Louis W. Rose IV and Barry B. Bean
The ICE Mar cotton contract picked up 107 points on the week, finishing at 107.30, with the Mar – May inversion strengthened at 160. Last weekend our models predicted a finish on the week that was to be near unchanged to higher Vs the previous Friday’s settlement, which proved to be correct.
Futures moved modestly higher on encouraging US export sales, the market’s technically oversold condition, and the general belief that the Omicron COVID variant may not have severe economic effects. Persistent strengthening of US currency, inflation concerns, and index fund end of year liquidation applied drag to the market.
Domestically, the thrust of the autumn/winter holiday season is upon us, which means that most producers will be taking well earned time to spend with family and friends. Consideration of planted area for 2022 will likely take on a serious tone just after the holidays. In other news, Senator Joe Manchin of West Virginia effectively killed the Biden Administration’s Build Back Better initiative on a Sunday morning interview with Fox News. Given that inflationary pressure has historically dampened value-added textile consumption, this may prove beneficial for medium- to longer-term raw cotton offtake.
For the week ending Dec 16, the USDA classed approximately 1.19M running bales (RBs), of which nearly 83% of upland bales are deliverable against ICE contracts. Quality continues to hold up very well, even though classing progress remains dramatically behind schedule. The cumulative total for the season is now almost 11.12M RBs (62% of expected production), with more than 85% tenderable.
US export sales for the week ending Dec 9 were just above 287K RBs (lower Vs the previous assay period), but it was not the amount of cotton sold that was surprising, it was the fact that sales were spread across the board. The shipment pace remained dismal at 140K RBs; if shipments do not improve notably by mid-Jan USDA will probably start walking back/down their export forecast, which we have already done. It is worth noting that there is a direct correlation between classing delays and shipping progress, as unclassed cotton cannot be invoiced or delivered.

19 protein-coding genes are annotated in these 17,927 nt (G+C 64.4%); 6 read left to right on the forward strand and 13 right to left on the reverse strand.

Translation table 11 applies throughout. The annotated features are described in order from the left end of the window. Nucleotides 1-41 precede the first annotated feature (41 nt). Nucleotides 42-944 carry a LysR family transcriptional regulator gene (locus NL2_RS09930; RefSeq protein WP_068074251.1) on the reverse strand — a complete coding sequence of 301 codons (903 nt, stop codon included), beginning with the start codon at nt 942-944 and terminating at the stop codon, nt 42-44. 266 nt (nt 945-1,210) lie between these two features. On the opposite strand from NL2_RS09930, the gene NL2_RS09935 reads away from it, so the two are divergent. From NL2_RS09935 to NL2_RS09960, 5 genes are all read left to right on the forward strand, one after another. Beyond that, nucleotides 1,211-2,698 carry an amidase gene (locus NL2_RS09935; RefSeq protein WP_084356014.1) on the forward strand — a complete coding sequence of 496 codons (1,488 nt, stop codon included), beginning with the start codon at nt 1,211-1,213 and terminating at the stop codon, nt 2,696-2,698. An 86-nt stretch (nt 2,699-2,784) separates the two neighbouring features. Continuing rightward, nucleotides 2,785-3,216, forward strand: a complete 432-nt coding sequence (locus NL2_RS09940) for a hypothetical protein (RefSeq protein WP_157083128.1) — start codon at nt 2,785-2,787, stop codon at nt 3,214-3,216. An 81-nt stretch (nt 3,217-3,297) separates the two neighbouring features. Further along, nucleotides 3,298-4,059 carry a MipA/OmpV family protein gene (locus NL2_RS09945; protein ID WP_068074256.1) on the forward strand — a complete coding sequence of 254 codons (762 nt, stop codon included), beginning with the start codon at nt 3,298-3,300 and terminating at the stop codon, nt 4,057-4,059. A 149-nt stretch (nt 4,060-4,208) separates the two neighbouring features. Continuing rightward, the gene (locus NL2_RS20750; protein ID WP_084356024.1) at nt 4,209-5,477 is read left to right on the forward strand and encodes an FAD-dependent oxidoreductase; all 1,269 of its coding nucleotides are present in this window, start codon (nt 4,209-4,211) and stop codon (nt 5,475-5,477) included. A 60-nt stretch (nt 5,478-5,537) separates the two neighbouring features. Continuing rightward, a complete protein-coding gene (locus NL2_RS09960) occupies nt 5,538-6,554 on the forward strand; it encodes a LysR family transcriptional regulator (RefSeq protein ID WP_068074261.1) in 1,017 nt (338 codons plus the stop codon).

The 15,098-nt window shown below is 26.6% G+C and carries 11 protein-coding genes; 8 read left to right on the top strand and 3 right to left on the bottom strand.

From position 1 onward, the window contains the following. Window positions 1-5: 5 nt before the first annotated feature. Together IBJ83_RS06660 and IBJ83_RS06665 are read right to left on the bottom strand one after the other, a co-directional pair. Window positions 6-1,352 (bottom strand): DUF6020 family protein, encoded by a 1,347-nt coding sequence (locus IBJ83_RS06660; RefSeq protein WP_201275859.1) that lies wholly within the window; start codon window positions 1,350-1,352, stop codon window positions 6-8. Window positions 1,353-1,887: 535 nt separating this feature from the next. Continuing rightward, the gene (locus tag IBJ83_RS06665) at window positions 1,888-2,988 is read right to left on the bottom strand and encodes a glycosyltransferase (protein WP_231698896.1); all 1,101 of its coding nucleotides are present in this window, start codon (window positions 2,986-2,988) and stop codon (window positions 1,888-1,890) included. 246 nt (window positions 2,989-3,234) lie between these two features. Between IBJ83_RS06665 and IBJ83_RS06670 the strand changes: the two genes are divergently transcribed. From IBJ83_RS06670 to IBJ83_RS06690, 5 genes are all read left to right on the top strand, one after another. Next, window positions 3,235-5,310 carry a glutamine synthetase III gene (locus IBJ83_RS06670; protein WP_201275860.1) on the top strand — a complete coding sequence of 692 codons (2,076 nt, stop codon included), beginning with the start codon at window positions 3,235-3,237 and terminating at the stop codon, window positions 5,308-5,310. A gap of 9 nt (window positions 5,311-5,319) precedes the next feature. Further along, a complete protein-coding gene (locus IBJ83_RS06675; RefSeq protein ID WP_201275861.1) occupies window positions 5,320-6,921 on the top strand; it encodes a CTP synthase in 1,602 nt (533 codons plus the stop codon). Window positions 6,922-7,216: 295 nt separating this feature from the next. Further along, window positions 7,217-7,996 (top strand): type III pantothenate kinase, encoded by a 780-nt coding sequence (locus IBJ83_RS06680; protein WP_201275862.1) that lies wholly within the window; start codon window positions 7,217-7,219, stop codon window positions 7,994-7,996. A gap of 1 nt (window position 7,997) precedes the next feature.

The most pertinent recent international news remains focused on Russia’s build-up of troops along the Ukrainian border (widely considered saber-rattling), and a potential Chinese invasion of Taiwan following the culmination of the winter Olympics. It goes without saying that it is difficult to view either of these scenarios as bullish. The Chinese situation will draw more widespread attention as the Winter Olympics proceed, with protests and diplomatic boycotts drawing mainstream media coverage.
For the week ending Dec 14, the trade trimmed its futures only net short position against all active contracts to approximately 14.34M bales; large speculators trimmed their aggregate net long position to around 7.15M bales. Managed money firms continue to keep their outright shorts at an alarmingly low-level and such could lead to further market breaks.
For next week, the standard weekly technical analysis for the Mar contract has turned supportive while money flow remains bearish. The weekly release of US export data will be the most pertinent scheduled reports ahead of the end of the year. Holiday trading can be tricky and is often volatile. Index fund liquidation will likely apply drag to the market while unforeseen sales could move the market higher.
Our recommendations for producers remain consistent. While many commentators are growing more aggressively bullish going into the spring, it is hard to find a downside to selling old crop cotton at any price north of a dollar. We think it makes sense to price 10-20% of new crop against a 90+ cent market but advise caution in committing beyond that level.
Have a great week!
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This post was written by Louis Rose